John Carpenter's They Live
Director: John Carpenter
John Carpenter's They Live
Director: John Carpenter
"They Live" was the second and final film that John Carpenter shot for short-lived independent production company "Alive Films" (the first one was "Prince of Darkness") after his box office disaster "Big Trouble in Little China" basically forced him to go back to low-budget filmmaking. Based on Ray Nelson's alien-invasion-themed short story "Eight O'Clock in the Morning", Carpenter created a fantastic and completely unique blend of science-fiction, horror and action-comedy, following drifter/construction worker Nada who realizes that the entire world is dominated by aliens when he finds a pair of sunglasses that allows him to see how the world really looks like: black-and-white with subliminal messages like "OBEY", "WATCH TELEVISION" or "MARRY AND REPRODUCE" everywhere...
The movie wasn't exactly a hit back then, but over the years, it developed a massive cult following and ultimately became one of the most popular John Carpenter films. The reason for this is pretty simple: it's a timeless films that deals with topics that are now more relevant than ever, like Capitalism, Surveillance, the growing gap between Rich and Poor, Conformity and general Paranoia of external forces. Carpenter gave a flying fuck about conventions and created a bizarre but utterly fascinating lower-budget movie (made on only about $3 million) that only works because of Carpenter's talent to properly accomodate and combine all kinds of genres and movie tropes without creating a mess. Other directors would have failed to turn Carpenter's partly dark, partly super-hilarious screenplay (written under the pseudonym Frank Armitage - Lovecraft anyone?) into a proper movie.
In terms of tone and atmosphere, "They Live" strongly reminded me of Carpenter films like "Escape from L.A" and "Prince of Darkness", mixed up with the humor of "Big Trouble in Little China" and the paranoia-mood of classic 1950s alien-invasion films - and I swear, there's also definitely some "Dawn of the Dead" in here too. After the first half hour which works out more like a mystery thriller, all hell breaks loose: 10 minutes of sunglasses-insanity, followed by 10 minutes of kidnapping-drama followed by the greatest fist-fight scene in movie history, followed by the last half hour which delivers lots of shoot-outs, explosions, secret passageways, space travel ports and bug-eyed, skull-headed aliens humping big-breasted blonde girls. You just have to love it!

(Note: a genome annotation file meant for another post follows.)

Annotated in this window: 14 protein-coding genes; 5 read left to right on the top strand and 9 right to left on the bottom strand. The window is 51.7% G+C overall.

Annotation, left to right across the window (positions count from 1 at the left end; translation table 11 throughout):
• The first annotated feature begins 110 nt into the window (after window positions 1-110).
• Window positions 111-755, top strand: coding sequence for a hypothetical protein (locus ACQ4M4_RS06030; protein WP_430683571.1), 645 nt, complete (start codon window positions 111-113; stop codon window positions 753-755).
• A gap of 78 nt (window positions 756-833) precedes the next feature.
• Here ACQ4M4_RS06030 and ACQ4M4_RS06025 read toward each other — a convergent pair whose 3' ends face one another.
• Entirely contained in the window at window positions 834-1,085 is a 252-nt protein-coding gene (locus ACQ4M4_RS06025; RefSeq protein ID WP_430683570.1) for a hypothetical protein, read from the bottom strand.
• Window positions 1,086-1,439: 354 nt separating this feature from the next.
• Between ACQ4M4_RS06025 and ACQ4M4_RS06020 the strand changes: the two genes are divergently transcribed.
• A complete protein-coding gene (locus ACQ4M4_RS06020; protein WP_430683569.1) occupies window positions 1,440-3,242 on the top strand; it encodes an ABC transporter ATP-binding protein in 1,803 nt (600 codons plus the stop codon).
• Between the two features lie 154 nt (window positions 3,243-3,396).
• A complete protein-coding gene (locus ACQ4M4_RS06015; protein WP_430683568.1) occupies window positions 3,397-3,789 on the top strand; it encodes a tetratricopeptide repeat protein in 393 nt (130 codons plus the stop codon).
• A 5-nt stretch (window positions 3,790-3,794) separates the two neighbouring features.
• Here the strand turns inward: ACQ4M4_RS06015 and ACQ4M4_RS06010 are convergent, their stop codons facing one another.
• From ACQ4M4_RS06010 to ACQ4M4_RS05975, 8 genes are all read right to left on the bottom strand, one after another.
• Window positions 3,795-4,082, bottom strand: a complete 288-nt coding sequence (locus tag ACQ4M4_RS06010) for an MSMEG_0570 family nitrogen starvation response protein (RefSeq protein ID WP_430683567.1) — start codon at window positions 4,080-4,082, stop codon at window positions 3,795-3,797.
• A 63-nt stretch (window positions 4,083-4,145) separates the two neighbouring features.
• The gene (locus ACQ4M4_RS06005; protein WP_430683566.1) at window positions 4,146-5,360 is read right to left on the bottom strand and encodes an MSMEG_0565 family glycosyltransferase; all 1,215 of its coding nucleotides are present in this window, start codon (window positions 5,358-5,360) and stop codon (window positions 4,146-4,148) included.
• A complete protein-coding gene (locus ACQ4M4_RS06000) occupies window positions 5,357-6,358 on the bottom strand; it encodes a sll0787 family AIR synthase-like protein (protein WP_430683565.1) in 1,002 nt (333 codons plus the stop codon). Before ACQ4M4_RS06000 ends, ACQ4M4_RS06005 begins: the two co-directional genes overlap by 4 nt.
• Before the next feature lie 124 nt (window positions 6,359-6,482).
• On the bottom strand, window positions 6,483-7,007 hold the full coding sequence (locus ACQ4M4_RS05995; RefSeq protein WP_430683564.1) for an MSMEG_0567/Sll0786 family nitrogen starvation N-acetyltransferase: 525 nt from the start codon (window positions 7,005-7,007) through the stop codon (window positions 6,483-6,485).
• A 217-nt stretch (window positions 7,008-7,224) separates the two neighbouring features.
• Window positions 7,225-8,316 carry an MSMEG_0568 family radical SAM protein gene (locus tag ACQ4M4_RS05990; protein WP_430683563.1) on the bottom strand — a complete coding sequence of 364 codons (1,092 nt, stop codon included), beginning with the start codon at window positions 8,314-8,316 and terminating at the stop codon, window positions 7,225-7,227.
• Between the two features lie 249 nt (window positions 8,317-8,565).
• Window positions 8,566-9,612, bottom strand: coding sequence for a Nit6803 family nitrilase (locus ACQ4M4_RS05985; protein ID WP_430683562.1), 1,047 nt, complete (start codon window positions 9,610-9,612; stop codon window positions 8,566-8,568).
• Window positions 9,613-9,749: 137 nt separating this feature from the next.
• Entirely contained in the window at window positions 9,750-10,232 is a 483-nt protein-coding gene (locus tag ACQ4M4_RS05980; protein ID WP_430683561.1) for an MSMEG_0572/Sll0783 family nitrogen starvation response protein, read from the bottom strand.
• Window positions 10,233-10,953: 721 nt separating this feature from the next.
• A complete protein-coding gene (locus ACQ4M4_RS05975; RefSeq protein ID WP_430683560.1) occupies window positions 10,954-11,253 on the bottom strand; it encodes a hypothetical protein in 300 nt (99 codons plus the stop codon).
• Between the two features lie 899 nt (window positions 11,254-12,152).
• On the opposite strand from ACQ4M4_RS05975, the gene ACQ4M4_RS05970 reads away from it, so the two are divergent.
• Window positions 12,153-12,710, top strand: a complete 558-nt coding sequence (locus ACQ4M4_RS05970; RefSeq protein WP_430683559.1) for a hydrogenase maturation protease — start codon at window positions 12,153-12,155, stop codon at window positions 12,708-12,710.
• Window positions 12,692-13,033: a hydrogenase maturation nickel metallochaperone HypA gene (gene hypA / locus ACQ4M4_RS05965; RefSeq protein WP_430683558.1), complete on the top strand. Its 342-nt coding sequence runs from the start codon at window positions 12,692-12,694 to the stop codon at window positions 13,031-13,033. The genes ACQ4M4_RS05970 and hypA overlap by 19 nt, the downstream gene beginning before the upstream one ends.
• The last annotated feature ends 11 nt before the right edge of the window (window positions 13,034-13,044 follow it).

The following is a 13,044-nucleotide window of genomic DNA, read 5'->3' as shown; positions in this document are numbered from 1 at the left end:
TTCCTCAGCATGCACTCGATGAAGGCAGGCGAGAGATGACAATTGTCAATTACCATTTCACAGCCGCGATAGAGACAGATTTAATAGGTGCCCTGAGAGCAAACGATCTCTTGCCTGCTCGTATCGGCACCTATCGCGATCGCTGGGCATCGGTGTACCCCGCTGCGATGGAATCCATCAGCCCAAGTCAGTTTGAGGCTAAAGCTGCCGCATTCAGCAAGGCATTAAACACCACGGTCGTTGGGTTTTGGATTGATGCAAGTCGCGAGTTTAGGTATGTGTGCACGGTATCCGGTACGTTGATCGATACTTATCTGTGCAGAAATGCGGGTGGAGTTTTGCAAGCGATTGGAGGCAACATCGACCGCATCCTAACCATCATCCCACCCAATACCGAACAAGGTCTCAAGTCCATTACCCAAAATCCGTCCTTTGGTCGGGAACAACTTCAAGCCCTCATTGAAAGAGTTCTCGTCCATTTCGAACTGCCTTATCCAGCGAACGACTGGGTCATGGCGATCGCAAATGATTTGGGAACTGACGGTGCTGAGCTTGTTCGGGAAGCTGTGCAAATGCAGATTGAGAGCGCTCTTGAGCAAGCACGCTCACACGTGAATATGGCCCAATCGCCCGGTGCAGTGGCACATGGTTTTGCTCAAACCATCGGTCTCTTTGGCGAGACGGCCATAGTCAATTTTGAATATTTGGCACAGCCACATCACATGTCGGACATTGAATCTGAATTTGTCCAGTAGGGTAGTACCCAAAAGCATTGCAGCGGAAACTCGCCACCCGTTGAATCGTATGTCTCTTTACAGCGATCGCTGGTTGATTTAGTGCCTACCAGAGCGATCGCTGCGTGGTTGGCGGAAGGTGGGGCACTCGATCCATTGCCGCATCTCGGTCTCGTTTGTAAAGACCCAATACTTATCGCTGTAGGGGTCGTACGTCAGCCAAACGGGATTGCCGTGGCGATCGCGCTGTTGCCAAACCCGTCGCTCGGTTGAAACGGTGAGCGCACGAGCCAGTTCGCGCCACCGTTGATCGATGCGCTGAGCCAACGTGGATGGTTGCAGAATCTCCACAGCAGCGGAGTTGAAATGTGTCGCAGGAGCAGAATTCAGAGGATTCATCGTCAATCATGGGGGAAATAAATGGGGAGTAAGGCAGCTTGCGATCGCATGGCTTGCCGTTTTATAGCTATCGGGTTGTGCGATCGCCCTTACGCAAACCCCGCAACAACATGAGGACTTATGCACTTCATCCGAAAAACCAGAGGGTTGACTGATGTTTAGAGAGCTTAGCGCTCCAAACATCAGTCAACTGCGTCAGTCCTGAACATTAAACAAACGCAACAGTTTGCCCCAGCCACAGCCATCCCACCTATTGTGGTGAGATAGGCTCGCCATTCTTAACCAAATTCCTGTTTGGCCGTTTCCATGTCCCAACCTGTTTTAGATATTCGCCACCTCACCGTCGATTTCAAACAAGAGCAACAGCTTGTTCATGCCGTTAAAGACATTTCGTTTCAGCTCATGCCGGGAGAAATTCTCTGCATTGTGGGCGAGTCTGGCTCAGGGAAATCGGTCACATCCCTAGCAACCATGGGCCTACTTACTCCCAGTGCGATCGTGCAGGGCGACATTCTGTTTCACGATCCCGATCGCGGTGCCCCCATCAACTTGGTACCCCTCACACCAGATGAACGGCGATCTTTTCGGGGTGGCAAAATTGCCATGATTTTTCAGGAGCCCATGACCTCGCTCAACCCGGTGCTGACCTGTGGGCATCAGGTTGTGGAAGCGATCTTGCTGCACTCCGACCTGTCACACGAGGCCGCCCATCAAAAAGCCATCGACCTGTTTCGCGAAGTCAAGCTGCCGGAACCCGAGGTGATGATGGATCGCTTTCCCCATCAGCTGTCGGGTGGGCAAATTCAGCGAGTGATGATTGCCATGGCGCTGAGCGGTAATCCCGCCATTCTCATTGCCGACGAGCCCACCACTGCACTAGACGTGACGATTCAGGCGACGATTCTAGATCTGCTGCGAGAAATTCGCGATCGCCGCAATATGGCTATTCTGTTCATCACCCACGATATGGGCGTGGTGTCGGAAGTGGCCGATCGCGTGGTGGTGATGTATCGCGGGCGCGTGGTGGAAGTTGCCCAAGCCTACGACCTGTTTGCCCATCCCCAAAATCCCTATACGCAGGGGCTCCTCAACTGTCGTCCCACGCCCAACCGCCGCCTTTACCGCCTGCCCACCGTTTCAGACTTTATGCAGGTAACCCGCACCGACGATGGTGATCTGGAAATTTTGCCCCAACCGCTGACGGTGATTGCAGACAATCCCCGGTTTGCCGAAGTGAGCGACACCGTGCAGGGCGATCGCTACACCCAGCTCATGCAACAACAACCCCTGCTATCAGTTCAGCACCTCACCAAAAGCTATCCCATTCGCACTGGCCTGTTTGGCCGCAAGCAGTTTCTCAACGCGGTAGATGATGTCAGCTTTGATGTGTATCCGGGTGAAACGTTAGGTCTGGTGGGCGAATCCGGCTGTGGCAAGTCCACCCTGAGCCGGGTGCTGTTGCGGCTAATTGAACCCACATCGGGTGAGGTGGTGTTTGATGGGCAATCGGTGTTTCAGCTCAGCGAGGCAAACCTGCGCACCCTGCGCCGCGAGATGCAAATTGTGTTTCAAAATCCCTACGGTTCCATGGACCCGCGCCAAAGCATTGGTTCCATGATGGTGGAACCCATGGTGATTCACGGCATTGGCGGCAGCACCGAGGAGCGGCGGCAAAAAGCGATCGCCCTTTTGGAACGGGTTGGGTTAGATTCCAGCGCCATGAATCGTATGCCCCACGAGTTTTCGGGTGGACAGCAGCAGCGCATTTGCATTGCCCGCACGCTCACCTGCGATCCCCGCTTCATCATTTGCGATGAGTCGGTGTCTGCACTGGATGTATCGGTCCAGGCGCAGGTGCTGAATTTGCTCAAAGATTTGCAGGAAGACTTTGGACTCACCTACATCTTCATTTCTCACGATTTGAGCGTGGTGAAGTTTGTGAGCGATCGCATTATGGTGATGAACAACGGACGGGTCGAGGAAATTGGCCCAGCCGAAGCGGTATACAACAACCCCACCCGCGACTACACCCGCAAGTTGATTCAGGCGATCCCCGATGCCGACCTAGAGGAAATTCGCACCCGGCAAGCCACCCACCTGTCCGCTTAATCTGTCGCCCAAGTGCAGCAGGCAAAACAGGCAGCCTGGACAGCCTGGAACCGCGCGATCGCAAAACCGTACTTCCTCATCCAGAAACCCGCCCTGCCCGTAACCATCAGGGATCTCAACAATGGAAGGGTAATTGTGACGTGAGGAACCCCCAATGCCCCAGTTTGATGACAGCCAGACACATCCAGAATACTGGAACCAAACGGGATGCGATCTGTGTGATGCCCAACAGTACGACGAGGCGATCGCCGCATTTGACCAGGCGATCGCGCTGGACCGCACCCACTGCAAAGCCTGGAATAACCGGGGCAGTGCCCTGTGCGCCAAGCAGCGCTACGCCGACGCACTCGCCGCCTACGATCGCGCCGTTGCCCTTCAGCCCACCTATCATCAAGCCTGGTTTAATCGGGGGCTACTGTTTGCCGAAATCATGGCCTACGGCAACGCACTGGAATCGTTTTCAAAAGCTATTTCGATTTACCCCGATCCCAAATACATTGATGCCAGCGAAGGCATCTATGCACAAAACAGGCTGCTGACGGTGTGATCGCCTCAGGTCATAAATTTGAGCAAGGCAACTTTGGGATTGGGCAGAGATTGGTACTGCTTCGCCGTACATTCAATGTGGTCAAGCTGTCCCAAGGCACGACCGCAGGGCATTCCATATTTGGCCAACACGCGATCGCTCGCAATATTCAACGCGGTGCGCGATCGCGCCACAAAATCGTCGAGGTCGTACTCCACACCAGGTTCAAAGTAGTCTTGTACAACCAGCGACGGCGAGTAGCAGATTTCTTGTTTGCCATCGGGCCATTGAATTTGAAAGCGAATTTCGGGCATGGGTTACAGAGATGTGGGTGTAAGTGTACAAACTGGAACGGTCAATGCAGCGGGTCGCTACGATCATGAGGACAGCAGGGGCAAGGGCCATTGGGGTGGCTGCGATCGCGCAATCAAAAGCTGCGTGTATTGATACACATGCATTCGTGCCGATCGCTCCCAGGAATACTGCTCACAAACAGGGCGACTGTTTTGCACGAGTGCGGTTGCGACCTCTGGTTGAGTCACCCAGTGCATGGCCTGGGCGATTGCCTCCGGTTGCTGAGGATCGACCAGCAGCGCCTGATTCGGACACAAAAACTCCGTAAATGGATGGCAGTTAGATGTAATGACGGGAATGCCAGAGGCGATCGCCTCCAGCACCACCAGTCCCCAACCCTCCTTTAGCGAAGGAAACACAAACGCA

Legendary wrestler "Rowdy" Roddy Piper gives a very solid performance and is allowed to shoot outrageously funny one-liners like "You look like your head fell in the cheese dip back in 1957." or the infamous "I have come here to chew bubblegum and kick ass... and I'm all out of bubblegum.". Keith David ("The Thing") is similarly great as Nada's super-cool semi-sidekick, as are the strangely sexy Meg Foster ("Masters of the Universe"), the fun-as-always George "Buck" Flower ("The Fog") or Raymond St. Jacques ("The Evil That Men Do") as eerie blind street preacher. The two-note bass-driven music by Carpenter and regular collaborator Alan Howarth is simply beautiful, camera work and cinematography are surprisingly rather calm (regular Carpenter collaborator Gary B. Kibbe), yet as gorgeous as in all of Carpenter's films, and the editing is simply top notch (Gib Jaffe & Frank E. Jimenez, "First Blood II").
In addition, I laughed my ass of at the scene where we get to see an Alien-version of Gene Siskel saying: "All the sex and violence on the screen has gone too far from me. I'm fed up with it. Film makers like George Romero or John Carpenter have to show some restraint..." Proves that Carpenter has a wonderful sense of humor :-D
A must-see for John Carpenter aficionados and fans of good ol' 80s cheese. Also, fans of Stephen King's short story "The Ten O'Clock People" should see this too. I'm not sure if King ripped it off, but it's damn similar to "They Live".
Wiki ~ Imdb
Legendary wrestler and actor Roderick George Toombs, better known as "Rowdy" Roddy Piper or "Hot Rod!" passed away in his sleep after a heart attack at the age of 61.
Roddy has always been one of my favorite wrestling stars, thanks to his powerful charisma, his simple but cool outfits and his fabulous bagpipe entrance music. Between 1984 and 1996, he was one of the biggest WWF stars and delivered many, many terrific matches in the Golden Age of WWF, as well as in the New Generation Era (the 1992 Royal Rumble match between him and The Mountie... fan-fucking-tastic!). He also worked for other Wrestling promotions like WCW (1996-2000) TWA (2003-2005) or PWG (2011), and made several comebacks to the WWE (formerly WWF) in 2003 and between 2005-2015.
Outside of Wrestling, he was a part-time actor, best know for his fun performances in John Carpenter's "They Live" (see above) and Donald G. Jackson's "Hell Comes to Frogtown" (1988). Other movies and series he acted in: "The Love Boat" (1990), "Back in Action" (1993), "Highlander" (1993), "RoboCop" (1994), "Immortal Combat" (1994), "Tough and Deadly" (1995), "Terminal Rush" (1996), "Walker, Texas Ranger" (1998), "The Outer Limits" (1999), "Ghosts of Goldfield" (2007), "It's Always Sunny in Philadelphia" (2009+2013), "Cold Case" (2010) and "Green Lantern: Emerald Knights" (2011, voice).
Rest in Peace, Roddy :-(
1954 - 2015